Q8.      Ans.     Heat from the sun reaches the earth by the process of radiation.

Q9.      Ans.     Heat and light both are form of energy and both travel in a straight line.

Q10.    Ans.     The flow of heat from the hotter body to the colder body will stop when

temperature of the two bodies become equal.

B

Q1.      Distinguish between the Celsius and Fahrenheit scales.   www.rsmaths99.com

Celsius

Fahrenheit scale

The melting point of ice is taken at 0o  C.

The melting point of ice is taken at 32o F.

The boiling point of water is taken at 100o C.

The boiling point of water is taken at 212o  F.

Q2.    When a pan of water is heated on a gas stove, all the water turns hot in a while. How does heat travel through the water?

Ans.     Convection is a process through which heat travels through the water. When a pan of water is heated, the water expands and become lighter. The hot water rises up and is replaced by the cooler water from the above. The cooler water is then heated. This process is repeated till all the water in the pan gets heated.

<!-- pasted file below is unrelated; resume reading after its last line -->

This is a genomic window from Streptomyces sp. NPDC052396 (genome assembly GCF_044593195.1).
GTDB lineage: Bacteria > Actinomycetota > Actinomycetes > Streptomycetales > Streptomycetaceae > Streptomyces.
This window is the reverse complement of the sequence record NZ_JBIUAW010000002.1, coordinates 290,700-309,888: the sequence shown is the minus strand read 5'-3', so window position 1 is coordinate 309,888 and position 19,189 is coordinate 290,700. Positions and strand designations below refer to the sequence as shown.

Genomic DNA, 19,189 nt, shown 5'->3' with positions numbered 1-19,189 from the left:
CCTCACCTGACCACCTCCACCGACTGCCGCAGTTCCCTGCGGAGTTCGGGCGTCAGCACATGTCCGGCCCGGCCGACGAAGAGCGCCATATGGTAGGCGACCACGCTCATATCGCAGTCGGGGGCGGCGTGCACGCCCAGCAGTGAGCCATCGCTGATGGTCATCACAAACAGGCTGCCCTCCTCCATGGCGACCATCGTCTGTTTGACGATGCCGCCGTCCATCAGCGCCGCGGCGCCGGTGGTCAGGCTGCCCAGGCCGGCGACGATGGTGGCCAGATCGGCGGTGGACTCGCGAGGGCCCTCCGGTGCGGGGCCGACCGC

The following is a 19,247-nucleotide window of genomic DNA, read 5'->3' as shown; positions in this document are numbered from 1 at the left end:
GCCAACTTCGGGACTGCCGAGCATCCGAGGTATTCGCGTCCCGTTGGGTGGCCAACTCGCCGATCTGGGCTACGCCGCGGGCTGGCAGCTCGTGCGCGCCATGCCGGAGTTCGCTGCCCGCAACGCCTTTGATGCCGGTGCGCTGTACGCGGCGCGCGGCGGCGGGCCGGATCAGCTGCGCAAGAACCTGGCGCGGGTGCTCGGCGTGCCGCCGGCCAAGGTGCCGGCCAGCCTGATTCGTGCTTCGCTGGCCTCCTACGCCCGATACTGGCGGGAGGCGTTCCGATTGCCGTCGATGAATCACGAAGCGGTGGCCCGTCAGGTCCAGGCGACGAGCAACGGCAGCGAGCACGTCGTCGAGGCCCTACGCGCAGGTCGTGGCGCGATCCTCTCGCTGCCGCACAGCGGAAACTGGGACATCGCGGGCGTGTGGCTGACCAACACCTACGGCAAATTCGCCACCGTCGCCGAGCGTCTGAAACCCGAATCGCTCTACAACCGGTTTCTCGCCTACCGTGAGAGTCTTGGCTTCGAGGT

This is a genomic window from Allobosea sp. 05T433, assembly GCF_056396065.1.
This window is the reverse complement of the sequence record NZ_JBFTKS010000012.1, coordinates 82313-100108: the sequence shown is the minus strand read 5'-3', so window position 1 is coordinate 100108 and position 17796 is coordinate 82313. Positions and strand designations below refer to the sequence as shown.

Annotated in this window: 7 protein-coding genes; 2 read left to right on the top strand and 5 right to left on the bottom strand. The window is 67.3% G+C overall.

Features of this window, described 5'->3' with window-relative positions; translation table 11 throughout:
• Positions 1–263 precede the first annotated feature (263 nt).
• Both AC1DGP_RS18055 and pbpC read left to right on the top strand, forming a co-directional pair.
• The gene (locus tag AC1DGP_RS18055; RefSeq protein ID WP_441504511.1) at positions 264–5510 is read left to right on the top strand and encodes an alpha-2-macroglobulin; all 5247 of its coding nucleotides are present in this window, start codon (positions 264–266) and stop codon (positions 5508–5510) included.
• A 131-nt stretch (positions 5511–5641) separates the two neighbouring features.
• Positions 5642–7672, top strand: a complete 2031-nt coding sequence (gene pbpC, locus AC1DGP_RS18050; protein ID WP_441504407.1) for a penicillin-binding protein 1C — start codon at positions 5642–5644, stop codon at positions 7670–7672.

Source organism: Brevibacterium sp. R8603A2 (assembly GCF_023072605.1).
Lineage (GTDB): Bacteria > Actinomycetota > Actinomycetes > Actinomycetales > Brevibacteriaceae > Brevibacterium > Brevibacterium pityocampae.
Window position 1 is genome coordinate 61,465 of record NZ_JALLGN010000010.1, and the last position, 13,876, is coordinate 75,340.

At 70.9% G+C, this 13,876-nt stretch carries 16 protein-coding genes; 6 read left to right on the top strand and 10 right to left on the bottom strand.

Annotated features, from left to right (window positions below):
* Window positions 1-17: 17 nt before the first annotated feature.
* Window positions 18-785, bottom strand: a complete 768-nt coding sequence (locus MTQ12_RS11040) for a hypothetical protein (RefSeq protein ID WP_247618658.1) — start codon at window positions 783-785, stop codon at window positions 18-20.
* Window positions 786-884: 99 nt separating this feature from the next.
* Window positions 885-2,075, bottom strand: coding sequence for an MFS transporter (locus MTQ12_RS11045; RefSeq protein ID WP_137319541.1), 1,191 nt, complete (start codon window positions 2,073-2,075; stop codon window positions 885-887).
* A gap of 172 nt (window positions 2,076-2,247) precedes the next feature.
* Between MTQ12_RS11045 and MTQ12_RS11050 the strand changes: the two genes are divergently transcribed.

Q3.    What happens to radient heat when it falls on a body? What does the absorption of radient heat by a body depend on?                 

Ans.     when radiant energy falls on an object, some of its part is absorbed by the

object and some is reflected by the object. Absorption of the radiant energy depends upon the following:

1.      The colour of the object.

2.      Nature of the surface.    www.rsmaths99.com

Q4.      A]   Mention one difference between the transfer of heat by conduction and

that by radiation.     

 Ans.   

Conduction

Radiation

It is a process by which heat travels   through a medium  without the movement of the material.